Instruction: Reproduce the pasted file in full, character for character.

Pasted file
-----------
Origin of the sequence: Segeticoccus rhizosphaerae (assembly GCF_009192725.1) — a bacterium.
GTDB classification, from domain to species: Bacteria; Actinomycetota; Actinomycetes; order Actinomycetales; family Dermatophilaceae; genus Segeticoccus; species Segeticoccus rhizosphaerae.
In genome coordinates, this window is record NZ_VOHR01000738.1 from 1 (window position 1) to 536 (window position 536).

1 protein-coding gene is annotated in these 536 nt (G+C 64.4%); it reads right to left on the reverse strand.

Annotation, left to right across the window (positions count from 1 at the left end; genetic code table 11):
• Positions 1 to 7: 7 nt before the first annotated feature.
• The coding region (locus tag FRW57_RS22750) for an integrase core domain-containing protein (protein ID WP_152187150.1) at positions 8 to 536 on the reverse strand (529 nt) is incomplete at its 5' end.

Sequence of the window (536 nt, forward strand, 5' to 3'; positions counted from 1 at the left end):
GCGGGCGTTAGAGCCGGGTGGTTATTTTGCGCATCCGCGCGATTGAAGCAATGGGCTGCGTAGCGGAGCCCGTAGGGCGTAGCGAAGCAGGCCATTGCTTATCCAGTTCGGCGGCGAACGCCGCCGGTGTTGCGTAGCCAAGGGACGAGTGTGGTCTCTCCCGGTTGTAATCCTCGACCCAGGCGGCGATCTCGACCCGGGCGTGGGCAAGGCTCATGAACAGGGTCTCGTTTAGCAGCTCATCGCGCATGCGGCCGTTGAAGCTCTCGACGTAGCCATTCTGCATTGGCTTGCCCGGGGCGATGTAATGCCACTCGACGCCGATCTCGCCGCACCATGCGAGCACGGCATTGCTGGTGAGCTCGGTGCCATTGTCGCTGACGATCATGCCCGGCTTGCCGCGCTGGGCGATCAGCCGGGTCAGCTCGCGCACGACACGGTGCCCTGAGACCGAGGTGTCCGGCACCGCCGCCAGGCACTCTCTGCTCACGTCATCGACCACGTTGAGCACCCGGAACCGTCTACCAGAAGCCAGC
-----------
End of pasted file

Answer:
Origin of the sequence: Segeticoccus rhizosphaerae (assembly GCF_009192725.1) — a bacterium.
GTDB classification, from domain to species: Bacteria; Actinomycetota; Actinomycetes; order Actinomycetales; family Dermatophilaceae; genus Segeticoccus; species Segeticoccus rhizosphaerae.
In genome coordinates, this window is record NZ_VOHR01000738.1 from 1 (window position 1) to 536 (window position 536).

1 protein-coding gene is annotated in these 536 nt (G+C 64.4%); it reads right to left on the reverse strand.

Annotation, left to right across the window (positions count from 1 at the left end; genetic code table 11):
• Positions 1 to 7: 7 nt before the first annotated feature.
• The coding region (locus tag FRW57_RS22750) for an integrase core domain-containing protein (protein ID WP_152187150.1) at positions 8 to 536 on the reverse strand (529 nt) is incomplete at its 5' end.

Sequence of the window (536 nt, forward strand, 5' to 3'; positions counted from 1 at the left end):
GCGGGCGTTAGAGCCGGGTGGTTATTTTGCGCATCCGCGCGATTGAAGCAATGGGCTGCGTAGCGGAGCCCGTAGGGCGTAGCGAAGCAGGCCATTGCTTATCCAGTTCGGCGGCGAACGCCGCCGGTGTTGCGTAGCCAAGGGACGAGTGTGGTCTCTCCCGGTTGTAATCCTCGACCCAGGCGGCGATCTCGACCCGGGCGTGGGCAAGGCTCATGAACAGGGTCTCGTTTAGCAGCTCATCGCGCATGCGGCCGTTGAAGCTCTCGACGTAGCCATTCTGCATTGGCTTGCCCGGGGCGATGTAATGCCACTCGACGCCGATCTCGCCGCACCATGCGAGCACGGCATTGCTGGTGAGCTCGGTGCCATTGTCGCTGACGATCATGCCCGGCTTGCCGCGCTGGGCGATCAGCCGGGTCAGCTCGCGCACGACACGGTGCCCTGAGACCGAGGTGTCCGGCACCGCCGCCAGGCACTCTCTGCTCACGTCATCGACCACGTTGAGCACCCGGAACCGTCTACCAGAAGCCAGC